Facts about Lollipop Climber

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Lollipop climber Quick Facts
Name: Lollipop climber
Scientific Name: Diplocyclos palmatus
Origin Malesia phytoregion, including Papua New Guinea, and in Australia, in Western Australia, Northern Territory, Cape York Peninsula
Colors Initially green with white blotched stripes and later turn a bright red- orange color when ripe
Shapes Sub globose, indehiscent berry 1.5–2.5 cm in diameter, solitary or clustered, red with silvery white longitudinal stripes
Taste Acrid, Bitter
Health benefits Beneficial for ague, colic pain, enlarged spleen, paralysis of tongue, delirium, convulsions, leucorrhoea, asthma, bronchitis, carbuncles, cholera, colic, cough, fertility, headache, megalosplenyb, phthisis and snake bite
  Diplocyclos palmatus also known as cucumber, striped cucumber or native bryony is a vine in the family Cucurbitaceae. It is commonly known as cucumber, native bryony, striped cucumber, lollipop climber, marble vine and red-striped cucumber. The plant is native to rainforests and dry rainforests habitats in the Malesia phyto region, including Papua New Guinea, and in Australia, in Western Australia, Northern Territory, Cape York Peninsula, North East Queensland, southwards to north-eastern New South Wales. The Latin name Diplocyclos is derived from the Greek word Diplos which means double and kyklos which means ring, and signifies the tendrils coiling. All parts of the plant are toxic in large quantities. The fruits have been supposed of causing illness and death in children. The likeness of the fruits to lollipops makes them very attractive to small children.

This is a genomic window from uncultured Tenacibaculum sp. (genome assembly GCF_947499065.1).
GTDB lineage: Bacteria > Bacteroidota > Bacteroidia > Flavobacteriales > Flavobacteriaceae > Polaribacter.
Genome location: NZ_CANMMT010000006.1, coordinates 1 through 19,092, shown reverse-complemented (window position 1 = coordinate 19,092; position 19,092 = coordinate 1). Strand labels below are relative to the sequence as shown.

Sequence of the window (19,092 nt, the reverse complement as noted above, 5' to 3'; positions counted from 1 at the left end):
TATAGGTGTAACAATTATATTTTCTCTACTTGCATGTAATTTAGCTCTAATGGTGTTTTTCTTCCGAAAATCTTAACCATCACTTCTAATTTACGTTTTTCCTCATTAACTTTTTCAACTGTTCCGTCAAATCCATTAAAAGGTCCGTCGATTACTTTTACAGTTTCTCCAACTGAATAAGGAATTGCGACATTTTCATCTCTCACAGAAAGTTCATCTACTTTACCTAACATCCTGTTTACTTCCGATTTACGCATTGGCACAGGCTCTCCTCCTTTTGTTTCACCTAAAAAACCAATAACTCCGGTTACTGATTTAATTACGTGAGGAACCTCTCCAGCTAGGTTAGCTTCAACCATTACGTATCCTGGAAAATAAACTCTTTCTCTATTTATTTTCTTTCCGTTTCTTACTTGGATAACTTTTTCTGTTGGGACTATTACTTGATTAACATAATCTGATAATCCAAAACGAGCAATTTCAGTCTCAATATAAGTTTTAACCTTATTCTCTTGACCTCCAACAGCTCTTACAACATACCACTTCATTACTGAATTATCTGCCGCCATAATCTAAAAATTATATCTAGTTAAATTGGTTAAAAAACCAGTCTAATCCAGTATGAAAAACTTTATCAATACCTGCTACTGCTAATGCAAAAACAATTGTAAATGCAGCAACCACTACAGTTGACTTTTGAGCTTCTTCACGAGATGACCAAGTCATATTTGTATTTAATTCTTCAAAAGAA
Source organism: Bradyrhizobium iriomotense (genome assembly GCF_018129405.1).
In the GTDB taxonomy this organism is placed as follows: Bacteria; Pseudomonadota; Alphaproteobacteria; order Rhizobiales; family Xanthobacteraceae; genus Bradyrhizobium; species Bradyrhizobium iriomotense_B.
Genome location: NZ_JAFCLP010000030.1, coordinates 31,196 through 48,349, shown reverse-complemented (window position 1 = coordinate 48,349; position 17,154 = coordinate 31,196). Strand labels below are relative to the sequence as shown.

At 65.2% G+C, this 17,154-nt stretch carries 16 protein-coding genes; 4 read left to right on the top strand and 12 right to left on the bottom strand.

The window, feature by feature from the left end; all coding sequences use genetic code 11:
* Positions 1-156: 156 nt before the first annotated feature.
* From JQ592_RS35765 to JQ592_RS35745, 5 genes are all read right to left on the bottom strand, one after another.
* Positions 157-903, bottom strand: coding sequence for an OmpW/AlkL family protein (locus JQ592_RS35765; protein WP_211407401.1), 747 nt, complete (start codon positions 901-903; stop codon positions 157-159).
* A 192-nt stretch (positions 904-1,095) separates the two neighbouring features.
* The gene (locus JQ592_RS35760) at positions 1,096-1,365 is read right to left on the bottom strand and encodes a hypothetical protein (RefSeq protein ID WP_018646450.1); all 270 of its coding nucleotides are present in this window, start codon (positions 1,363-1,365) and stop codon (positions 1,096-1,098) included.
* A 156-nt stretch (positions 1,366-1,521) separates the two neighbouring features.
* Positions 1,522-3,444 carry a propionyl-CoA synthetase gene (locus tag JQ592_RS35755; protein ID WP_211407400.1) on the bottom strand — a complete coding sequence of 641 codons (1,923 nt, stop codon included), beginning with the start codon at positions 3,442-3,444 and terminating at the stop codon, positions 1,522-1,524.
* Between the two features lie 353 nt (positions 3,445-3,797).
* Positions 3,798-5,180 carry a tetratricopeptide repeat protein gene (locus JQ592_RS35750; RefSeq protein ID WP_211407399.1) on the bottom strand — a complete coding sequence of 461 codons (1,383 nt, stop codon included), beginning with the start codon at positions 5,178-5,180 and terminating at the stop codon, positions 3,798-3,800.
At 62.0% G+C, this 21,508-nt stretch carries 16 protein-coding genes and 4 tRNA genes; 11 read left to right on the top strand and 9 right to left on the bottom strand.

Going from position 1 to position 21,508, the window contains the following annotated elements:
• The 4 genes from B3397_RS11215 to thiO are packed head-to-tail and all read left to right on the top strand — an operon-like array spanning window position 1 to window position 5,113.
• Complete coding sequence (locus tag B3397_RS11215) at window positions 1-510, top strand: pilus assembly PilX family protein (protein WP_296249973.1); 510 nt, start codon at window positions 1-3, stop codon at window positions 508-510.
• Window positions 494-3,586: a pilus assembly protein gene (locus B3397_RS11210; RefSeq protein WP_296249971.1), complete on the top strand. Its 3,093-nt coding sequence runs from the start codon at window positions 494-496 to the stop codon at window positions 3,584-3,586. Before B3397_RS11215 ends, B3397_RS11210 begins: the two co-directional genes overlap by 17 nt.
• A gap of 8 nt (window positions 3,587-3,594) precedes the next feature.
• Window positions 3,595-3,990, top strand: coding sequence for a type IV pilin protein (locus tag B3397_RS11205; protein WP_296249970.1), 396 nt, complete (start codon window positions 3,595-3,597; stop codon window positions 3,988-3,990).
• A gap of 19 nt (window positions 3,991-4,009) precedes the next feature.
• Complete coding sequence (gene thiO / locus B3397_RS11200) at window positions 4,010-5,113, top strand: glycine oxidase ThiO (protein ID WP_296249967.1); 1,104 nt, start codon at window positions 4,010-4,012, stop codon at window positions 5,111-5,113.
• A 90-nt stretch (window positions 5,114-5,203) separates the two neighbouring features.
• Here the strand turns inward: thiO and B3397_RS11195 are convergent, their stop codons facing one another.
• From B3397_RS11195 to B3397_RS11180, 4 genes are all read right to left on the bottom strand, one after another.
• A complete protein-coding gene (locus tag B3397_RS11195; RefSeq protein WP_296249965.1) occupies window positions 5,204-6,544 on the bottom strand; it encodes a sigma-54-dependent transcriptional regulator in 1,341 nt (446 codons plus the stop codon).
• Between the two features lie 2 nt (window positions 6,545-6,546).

Plant Description

Lollipop climber is a short-lived, herbaceous, perennial climbing plant that grows about 6 m tall. The plant is found growing in rain, swamp or other ground-water forests, flood-plains, valley and seasonal swamp grasslands, old cultivations, thickets, monsoon forests, lowland and upland disturbed areas, and mountain rain forest. Annual, much-branched stems are up to 6 meters long from a fleshy rootstock. The stems scramble over the ground, climbing into the surrounding vegetation where it attaches itself by means of tendrils.


Leaf-blade is broadly ovate-cordate in outline, glabrous except for a few forward-pointing aculei on the nerves beneath, gland-dotted just above the base, about 6-13 cm long and 6-12 cm broad, palmately 3–7-lobed.  Lobes are linear-lanceolate to long-elliptic, usually distinctly narrowed below, entire or especially in the upper parts sinuate or sub serrate with apiculate teeth, acuminate, obtuse to acute and apiculate. Petiole is about 2-4 cm long and is armed with a few forward-curving fairly stout aculeate hairs. Leaves emit an unpleasant odor when crushed. Upper surface of the leaf blade clothed in scattered scabrid hairs. Tendrils are 2- branched, leaf-opposed. Leaves are hairy and bright green on the upper surface and pale and smooth underneath.


Usually one female flower and three male flowers are present in each leaf axil. Male flowers are about 20 mm in diameter. Hypanthium is 3-4 mm long, calyx lobes are about 2 mm long, bases inflated, and lobes spreading. Petals are 9-10 mm long, densely hairy on the inner surface. Anthers are 3-4 mm long, filaments about 2 mm long, very hairy towards the base. Two anthers are bilocular, one anther unilocular. Anther locules bent and twisted. Female flowers are about 15 mm in diameter. Calyx lobes are about 2 mm long, bases inflated, and lobes spreading. Petals are about 8 mm long, densely hairy on the inner surface. Staminodes 3, about 3 mm long, densely hairy. Style is about 3 mm long and then branching into 3 arms or stigmas. Flowering normally takes place from August and September.